Saturday, May 30, 2015

Random Thoughts, May 2015 edition: Futurama, dissertations, informed consent in fantasy, and match 3 games

This is going to be a combination of updates, and things that have occurred to me.

* "Not sure if _____ or ______"
"You're _____ is bad, and you should feel bad!"
"I don't want to live on this planet anymore."
"__________ do not work that way!
"I'll make my own ___________! With blackjack, and hookers!
Not an original observation, but Futurama's clearly going to be more remembered as a meme generator than a TV show. There's a Buzzfeed article in there, somewhere."
Just posted this on Facebook. I don't really feel like fleshing it out too much further at the moment, but it's an interesting issue.Arguably, Futurama has had more cultural value as a source of memes than as a TV show. That probably still holds if you talk financial value too--but only if you factor in the ad revenue generated by the hundreds and thousands of sites that have deployed variations of these memes to get clicks. It's not money that's going to the show creators. Then again--who creates a meme? Its original coiners, or its major circulators? If I ever have a spare couple of days, it's a new media area I'd like to delve into more fully.

*The dissertation's reaching a boiling point. My defense is projected for September--though I've only got permission for one more term of grad school, so that's a fun future hurdle--and I'm still coping with the notion of what comes next. I should be applying for things and submitting other things like crazy but... I'm not there yet. It might be the same sort of procrastination that led to the degree delays to begin with, but I feel like something still needs to click. Soon, hopefully.

*Speaking of clicking, I've been reading Rachel Aaron's The Legend of Eli Monpress. I'll probably have a full review somewhere at some point, but an idea in regards to the series popped into my head today, and I want to preserve it. The magic system in the novel is essentially the animus version, with a genie twist. That is, every object in the fantasy world--manmade or natural--if it's of sufficient size, is inhabited by a lifeforce, a sentient spirit. Wizards can communicate with the spirit, and bind it to them and make it serve them, ala the genie/master relationship. So far, so good. But what Aaron adds to the concept that really makes it interesting is the idea that the current dominant group of wizards, the spiritualists, believe that it's unethical to bind a spirit against its will. The only spirits you can call on as servant, then, are the ones that you enter into a willing relationship with, where both parties supply the other with what they need, and both may break it off, if they wish. In short, it's a fantasy universe where magic is based on the idea of informed consent.  That's kind of amazing, and makes the series really relevant in terms of greater cultural issues. Yes, there's a huge difference between consent as relates to sexuality and as it relates to magical spirits, but framing the relationship in terms of ethics and moral responsibility over personal desire creates some really interesting parallels.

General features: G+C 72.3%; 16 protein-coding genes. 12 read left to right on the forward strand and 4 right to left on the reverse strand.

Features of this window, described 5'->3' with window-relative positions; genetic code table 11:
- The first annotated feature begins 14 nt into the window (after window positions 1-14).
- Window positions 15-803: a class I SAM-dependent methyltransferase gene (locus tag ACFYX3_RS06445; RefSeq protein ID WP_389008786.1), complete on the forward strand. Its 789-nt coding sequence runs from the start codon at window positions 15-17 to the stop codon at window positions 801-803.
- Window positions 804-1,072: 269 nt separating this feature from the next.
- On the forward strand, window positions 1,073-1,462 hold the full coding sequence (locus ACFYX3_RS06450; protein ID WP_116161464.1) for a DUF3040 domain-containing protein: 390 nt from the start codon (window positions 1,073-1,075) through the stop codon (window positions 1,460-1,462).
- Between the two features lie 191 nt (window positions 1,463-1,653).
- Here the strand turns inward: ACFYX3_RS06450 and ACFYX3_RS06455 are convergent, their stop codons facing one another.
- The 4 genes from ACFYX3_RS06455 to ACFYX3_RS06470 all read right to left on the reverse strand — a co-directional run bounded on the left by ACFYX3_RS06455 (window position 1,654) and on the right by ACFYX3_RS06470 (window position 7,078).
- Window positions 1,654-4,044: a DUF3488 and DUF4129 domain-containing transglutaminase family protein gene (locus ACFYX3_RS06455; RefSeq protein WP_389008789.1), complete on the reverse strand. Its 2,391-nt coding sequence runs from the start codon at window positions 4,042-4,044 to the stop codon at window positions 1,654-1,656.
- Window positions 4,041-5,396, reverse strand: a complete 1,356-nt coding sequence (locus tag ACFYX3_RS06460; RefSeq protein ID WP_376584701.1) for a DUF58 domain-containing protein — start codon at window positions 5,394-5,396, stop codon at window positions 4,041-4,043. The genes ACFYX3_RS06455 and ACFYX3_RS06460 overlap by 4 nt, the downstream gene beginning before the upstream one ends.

*I gave a talk this week based on the third chapter of my dissertation. I got some good feedback on it, but in a lot of ways, it's the wrong point in the dissertation process to be soliciting feedback from outside of my committee. I'm really glad I did it, and I understand my own argument and how it's perceived a lot better now, but it would have been better to have pursued this sort of thing earlier. At that point of writing, I was too caught up in the idea that I couldn't put anything out there until I had my committee's seal of approval; more experimentation could have been helpful. That's something to remember.

*Conversation overheard on the bus today: "When I was a kid, I used to read while I walked around, with my nose in a book." "Me too! It really bugged my mom. She thought I'd walk into a tree, or something."
Me, in my head: "I AM ONE OF YOU."

*This weekend is all about prepping for the Congress of the Humanities and Social Sciences, and writing the paper for the Canadian Game Studies Association. I've got some draft notes, but it's time to flesh them out. If I was a better planner, it'd be a presentation on dissertation-related material, or even a revised version of this week's talk. Instead, it'll be a look at the cultural, economic, and design-related issues involving Match-3 type games. Basically, it's a chance to take some of things I've said  about Match-3 games and put them before a larger audience. I'm thinking five minutes on the social and economic aspects of Match-3 games in general, five minutes on how some of them incorporate narrative skins, and five minutes on how Marvel Puzzle Quest in particular approaches these issues.  If anyone's interested, I might put the piece up here when it's done.

Later Days. 

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